It's not disappearing, but it has been subsumed in the overall repetoire of MMA. You have to be well rounded today more than ever.
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#434660 - 02/23/12 11:25 PM Re: The Death of BJJ in MMA, by Rickson Gracie [Re: MattJ]
Stormdragon Offline
Who Dares Wins
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Registered: 08/05/04
Posts: 3409
Loc: Salem, OR
I think he is way off based. Just because it doesn't win nearly every fight now doesn't mean it's a fading force or not very applicable, I see at least as many fights won with slick BJJ/submission wrestling as striking. If he was right submissions would be a rare occurrence. If anything the importance of intensive training in it has never been greater because EVERYONE knows a lot now even at low levels of competition. It has changed quite a bit but that's it.

And no self defense and competition skills are not mutually exclusive. I've used BJJ on the street before and I'm also halfway decent in competition. You can be really good at both though many people won't. I highly doubt joe blow from the local bar would win a street fight with Paul Harris or Roger Gracie for instance. Or Braulio. You don't have to only train for one or the other, and even if you do only train for competition you'll still probably be able to handle 99% of guys on the street if it goes to grappling because most people suck at fighting. That's not ideal for self defense but it's absurd to think you can't use it effectively in self defense if you focus on training for competition.
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Member of DaJoGen MMA school under Dave Hagen and Team Chaos fight team under Denver Mangiyatan and Chris Toquero, ran out of Zanshin Martial Arts in Salem Oregon: http://www.zanshinarts.org/Home.aspx,

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#434669 - 02/24/12 06:12 AM Re: The Death of BJJ in MMA, by Rickson Gracie [Re: Stormdragon]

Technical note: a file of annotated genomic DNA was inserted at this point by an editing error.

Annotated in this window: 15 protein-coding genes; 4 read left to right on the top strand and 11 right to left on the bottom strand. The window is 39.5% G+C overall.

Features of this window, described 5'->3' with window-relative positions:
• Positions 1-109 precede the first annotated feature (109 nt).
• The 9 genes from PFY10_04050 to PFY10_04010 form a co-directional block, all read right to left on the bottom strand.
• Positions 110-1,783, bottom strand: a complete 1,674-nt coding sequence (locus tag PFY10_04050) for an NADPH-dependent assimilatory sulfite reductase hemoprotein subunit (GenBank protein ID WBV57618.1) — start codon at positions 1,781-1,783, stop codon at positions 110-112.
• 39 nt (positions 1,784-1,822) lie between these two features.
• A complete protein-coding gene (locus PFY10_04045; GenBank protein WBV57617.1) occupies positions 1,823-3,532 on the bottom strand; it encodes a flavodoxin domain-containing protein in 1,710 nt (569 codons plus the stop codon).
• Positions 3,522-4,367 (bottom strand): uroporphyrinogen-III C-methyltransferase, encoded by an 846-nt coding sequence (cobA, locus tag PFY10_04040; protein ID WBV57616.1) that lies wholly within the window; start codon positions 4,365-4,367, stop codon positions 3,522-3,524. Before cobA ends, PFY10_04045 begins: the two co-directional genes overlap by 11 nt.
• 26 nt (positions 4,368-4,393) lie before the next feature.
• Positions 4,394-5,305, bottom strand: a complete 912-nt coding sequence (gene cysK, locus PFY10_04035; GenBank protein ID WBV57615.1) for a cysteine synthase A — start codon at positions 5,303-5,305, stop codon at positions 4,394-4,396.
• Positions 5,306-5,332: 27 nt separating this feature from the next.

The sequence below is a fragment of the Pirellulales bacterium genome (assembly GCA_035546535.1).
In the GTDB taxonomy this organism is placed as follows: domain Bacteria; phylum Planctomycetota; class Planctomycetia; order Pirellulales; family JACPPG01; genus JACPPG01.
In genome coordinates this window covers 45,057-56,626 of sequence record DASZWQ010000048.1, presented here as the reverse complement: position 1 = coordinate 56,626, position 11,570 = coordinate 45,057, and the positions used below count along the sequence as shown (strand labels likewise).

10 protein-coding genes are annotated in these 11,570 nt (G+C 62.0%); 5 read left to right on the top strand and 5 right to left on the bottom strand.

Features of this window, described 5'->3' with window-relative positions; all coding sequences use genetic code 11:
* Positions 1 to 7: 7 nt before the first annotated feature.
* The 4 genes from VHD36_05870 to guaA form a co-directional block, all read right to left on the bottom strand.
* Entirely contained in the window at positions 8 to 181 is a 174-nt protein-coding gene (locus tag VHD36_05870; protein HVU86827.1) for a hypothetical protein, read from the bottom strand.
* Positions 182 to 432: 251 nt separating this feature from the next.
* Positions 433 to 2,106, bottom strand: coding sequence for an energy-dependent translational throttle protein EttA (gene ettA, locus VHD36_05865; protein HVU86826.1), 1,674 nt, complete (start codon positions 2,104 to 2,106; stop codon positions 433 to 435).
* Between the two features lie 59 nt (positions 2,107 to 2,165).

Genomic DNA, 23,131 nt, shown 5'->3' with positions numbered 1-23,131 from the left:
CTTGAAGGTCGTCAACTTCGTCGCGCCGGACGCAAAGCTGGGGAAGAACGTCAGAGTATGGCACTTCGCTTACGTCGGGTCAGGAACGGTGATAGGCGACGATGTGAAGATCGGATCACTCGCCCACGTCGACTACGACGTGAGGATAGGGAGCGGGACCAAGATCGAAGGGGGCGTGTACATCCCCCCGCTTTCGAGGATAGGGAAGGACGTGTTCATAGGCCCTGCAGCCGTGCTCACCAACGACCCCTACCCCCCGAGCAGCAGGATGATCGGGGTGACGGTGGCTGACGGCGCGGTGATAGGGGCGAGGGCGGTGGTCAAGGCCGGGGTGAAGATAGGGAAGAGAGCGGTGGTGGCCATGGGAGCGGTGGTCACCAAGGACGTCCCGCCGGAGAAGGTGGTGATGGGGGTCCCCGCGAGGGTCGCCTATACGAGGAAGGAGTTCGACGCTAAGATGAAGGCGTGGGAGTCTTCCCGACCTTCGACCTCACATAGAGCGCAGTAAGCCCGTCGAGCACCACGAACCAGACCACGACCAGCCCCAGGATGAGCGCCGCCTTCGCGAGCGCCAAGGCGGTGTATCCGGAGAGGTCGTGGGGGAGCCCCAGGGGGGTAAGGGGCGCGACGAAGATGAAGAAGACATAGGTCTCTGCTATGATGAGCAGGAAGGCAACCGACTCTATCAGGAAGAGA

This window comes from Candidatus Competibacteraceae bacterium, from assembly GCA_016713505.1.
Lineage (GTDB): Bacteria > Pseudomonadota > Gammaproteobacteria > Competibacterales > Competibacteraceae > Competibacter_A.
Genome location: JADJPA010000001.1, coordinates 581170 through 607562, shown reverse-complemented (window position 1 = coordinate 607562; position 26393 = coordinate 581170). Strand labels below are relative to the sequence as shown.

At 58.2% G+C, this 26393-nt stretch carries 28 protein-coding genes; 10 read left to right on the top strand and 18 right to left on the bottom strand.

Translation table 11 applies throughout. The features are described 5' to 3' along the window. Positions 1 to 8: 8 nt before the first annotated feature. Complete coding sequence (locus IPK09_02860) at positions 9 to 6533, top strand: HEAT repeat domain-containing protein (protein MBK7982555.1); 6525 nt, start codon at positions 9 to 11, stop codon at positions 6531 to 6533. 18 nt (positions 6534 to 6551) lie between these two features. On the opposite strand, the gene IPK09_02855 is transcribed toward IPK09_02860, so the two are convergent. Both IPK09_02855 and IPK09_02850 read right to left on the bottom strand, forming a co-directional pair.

Prizewriter Offline
Professional Poster

Registered: 10/23/05
Posts: 2572
I think the reverse is also true. There are people who are training BJJ as a method of self-defence or self-improvement who have done really well in competitions. Kron Gracie (Rickson's son) placed very high in the World Championships and the ADCC too, even though he trains for self-improvement/self-defence.

Here's Kron's philosophy on training (and the importance of breathing!):

_________________________
"Let your food be your medicine, and your medicine be your food" Hippocrates.

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#434673 - 02/24/12 01:15 PM Re: The Death of BJJ in MMA, by Rickson Gracie [Re: Prizewriter]
Stormdragon Offline
Who Dares Wins
Professional Poster

Registered: 08/05/04
Posts: 3409
Loc: Salem, OR
Interesting guy, good link thank you. And you're right, self defense oriented people won't be the best competition guys but they can do very well. Actually, 80's and 90's BJJ competition looked more like the self defense approach than what we see in competition today.
He gives a good explanation of the art in this video. BJJ traditionally has some weaknesses though they are improving with exposure to other arts through mma (due to tradition and competition rules for example very few leg locks and neck cranks till black belt and even then you can't do certain things) but boy does it make you good on bottom and teach leverage and technique and patience over muscle and forcing things quickly. And that translates to both self defense and competition. The core concepts are the same really.
_________________________
Member of DaJoGen MMA school under Dave Hagen and Team Chaos fight team under Denver Mangiyatan and Chris Toquero, ran out of Zanshin Martial Arts in Salem Oregon: http://www.zanshinarts.org/Home.aspx,